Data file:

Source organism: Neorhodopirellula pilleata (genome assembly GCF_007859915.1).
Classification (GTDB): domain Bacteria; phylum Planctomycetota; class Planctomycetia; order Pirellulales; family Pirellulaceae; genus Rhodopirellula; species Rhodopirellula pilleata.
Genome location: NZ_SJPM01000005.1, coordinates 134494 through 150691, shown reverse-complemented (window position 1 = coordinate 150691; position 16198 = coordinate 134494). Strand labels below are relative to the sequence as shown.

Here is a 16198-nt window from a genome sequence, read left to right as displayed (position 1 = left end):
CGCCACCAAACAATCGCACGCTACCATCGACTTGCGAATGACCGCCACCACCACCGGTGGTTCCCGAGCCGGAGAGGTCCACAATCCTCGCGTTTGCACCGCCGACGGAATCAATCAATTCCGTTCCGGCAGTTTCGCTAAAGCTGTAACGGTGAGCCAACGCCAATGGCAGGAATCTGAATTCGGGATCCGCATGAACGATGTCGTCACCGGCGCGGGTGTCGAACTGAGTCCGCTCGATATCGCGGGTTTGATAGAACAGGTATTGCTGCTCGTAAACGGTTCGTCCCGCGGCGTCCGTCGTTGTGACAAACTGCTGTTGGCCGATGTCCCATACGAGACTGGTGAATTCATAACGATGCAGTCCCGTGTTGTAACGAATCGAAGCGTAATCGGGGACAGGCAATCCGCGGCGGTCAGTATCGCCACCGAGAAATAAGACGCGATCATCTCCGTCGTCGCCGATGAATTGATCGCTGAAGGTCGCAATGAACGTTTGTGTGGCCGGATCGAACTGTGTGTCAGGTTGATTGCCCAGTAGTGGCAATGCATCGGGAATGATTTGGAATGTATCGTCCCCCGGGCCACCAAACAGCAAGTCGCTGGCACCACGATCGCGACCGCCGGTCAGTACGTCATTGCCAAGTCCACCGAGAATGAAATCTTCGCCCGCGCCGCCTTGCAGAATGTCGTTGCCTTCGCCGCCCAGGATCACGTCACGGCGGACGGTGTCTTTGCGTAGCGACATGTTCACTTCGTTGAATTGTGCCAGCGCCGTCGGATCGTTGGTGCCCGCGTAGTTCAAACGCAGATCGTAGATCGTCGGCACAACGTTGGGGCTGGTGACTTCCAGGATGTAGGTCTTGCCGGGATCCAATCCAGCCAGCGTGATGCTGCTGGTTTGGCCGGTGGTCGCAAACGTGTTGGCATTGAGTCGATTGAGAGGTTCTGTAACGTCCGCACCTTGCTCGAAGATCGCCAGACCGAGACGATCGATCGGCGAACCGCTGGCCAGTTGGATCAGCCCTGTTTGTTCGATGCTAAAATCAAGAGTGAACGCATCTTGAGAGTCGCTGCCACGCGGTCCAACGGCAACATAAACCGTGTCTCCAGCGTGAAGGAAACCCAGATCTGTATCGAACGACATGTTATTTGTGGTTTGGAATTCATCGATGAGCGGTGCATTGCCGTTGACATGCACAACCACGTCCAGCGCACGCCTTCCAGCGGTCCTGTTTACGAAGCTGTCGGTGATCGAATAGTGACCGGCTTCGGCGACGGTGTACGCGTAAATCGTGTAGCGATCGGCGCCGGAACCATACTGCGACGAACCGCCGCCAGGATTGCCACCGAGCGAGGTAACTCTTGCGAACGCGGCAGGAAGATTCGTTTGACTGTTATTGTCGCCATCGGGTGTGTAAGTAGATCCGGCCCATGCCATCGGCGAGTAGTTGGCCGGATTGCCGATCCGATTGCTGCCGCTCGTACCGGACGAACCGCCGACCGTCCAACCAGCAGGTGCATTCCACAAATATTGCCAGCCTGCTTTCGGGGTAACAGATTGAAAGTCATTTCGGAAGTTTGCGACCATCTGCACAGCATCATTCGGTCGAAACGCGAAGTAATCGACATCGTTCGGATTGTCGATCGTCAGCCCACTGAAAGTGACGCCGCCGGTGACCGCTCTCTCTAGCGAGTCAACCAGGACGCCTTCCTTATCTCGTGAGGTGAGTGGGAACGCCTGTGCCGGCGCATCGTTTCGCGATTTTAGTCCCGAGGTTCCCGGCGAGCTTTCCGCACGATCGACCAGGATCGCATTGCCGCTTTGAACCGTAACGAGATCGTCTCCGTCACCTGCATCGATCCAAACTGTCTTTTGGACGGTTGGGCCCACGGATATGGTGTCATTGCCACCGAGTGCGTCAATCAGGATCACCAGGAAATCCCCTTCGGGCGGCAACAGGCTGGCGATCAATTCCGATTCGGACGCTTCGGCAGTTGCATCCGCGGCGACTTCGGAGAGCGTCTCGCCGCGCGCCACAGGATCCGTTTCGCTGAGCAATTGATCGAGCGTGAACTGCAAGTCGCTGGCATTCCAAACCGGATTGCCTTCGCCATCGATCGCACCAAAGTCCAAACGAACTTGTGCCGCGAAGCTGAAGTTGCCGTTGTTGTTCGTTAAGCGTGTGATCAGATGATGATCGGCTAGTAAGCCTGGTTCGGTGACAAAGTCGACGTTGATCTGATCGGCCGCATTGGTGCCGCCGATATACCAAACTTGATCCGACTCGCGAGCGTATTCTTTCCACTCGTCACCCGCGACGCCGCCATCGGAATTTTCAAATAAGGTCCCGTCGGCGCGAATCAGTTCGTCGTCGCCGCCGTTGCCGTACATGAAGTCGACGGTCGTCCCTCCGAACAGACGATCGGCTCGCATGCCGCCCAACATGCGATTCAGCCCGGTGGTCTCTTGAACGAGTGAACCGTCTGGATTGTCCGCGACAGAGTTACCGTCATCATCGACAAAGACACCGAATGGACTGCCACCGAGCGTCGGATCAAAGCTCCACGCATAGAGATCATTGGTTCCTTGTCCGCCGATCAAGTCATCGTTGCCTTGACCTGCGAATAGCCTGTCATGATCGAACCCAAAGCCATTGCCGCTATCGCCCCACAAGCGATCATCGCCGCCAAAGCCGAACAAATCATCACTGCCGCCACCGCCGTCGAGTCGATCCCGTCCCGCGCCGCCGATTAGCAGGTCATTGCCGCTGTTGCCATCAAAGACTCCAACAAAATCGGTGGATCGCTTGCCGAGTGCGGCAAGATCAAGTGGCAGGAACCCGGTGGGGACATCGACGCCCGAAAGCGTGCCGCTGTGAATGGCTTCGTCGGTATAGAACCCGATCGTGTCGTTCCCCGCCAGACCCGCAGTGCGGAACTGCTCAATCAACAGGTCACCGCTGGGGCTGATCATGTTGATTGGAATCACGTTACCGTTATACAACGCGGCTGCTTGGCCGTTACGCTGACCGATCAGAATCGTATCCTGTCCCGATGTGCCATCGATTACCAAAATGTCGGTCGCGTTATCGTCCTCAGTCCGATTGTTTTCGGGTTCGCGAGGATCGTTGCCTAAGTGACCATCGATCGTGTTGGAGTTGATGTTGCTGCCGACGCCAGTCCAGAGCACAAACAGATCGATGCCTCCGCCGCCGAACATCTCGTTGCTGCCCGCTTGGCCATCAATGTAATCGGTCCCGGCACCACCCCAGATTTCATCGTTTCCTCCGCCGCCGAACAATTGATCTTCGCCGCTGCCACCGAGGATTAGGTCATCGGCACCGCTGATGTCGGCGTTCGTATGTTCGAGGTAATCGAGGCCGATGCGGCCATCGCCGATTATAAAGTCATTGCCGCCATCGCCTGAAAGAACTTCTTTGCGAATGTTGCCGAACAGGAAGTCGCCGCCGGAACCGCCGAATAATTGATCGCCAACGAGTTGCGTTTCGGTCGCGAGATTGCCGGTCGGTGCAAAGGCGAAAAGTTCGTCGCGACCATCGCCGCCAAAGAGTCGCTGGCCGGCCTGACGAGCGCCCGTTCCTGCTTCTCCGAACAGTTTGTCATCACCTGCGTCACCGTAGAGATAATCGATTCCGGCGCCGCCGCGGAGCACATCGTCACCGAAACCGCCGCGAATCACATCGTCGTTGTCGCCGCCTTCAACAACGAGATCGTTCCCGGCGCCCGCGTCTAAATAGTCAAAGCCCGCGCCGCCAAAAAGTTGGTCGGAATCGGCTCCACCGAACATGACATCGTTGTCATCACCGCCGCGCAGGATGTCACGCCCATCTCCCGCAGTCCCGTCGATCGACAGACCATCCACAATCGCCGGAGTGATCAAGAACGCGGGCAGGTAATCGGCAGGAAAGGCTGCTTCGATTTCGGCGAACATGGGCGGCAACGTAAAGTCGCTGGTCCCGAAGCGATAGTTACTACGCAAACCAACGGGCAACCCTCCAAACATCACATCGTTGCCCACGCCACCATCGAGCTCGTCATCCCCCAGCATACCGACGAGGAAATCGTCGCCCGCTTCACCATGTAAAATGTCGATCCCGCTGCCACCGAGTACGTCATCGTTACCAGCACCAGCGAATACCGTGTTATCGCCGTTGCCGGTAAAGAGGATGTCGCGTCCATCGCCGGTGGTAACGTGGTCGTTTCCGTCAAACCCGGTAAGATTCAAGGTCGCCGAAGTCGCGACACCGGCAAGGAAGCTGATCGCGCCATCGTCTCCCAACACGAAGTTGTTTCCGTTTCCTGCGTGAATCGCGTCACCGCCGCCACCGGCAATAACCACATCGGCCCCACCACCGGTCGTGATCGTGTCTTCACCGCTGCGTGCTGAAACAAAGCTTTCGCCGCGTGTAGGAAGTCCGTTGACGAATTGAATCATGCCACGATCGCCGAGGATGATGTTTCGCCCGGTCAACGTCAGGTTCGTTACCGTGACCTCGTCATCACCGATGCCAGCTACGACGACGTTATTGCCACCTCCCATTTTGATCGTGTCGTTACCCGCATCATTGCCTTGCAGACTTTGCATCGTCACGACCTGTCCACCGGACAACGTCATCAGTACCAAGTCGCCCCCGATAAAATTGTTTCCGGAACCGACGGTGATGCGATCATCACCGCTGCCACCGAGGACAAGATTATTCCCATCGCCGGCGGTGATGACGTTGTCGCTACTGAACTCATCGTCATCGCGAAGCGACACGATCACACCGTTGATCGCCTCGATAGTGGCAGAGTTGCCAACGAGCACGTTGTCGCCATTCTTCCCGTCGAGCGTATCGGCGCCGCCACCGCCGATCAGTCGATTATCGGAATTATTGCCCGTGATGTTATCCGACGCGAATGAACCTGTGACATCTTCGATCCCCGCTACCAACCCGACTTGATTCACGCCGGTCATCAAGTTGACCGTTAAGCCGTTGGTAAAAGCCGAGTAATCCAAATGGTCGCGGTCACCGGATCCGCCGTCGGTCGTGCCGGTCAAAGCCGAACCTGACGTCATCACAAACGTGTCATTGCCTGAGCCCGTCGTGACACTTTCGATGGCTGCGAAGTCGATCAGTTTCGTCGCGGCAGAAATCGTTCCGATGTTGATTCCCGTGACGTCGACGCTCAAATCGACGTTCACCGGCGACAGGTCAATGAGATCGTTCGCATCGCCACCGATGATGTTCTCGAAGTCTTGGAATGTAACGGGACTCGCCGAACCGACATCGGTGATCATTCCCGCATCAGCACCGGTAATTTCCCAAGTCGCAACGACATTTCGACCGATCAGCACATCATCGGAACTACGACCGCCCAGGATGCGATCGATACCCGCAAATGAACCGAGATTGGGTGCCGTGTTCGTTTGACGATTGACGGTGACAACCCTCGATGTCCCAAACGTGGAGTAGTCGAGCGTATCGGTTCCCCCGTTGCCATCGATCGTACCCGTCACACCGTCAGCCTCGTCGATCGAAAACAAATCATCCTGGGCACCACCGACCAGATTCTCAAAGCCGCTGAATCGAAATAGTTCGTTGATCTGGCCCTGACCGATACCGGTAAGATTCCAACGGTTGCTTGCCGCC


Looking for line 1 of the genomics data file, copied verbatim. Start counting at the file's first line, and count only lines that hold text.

Source organism: Neorhodopirellula pilleata (genome assembly GCF_007859915.1).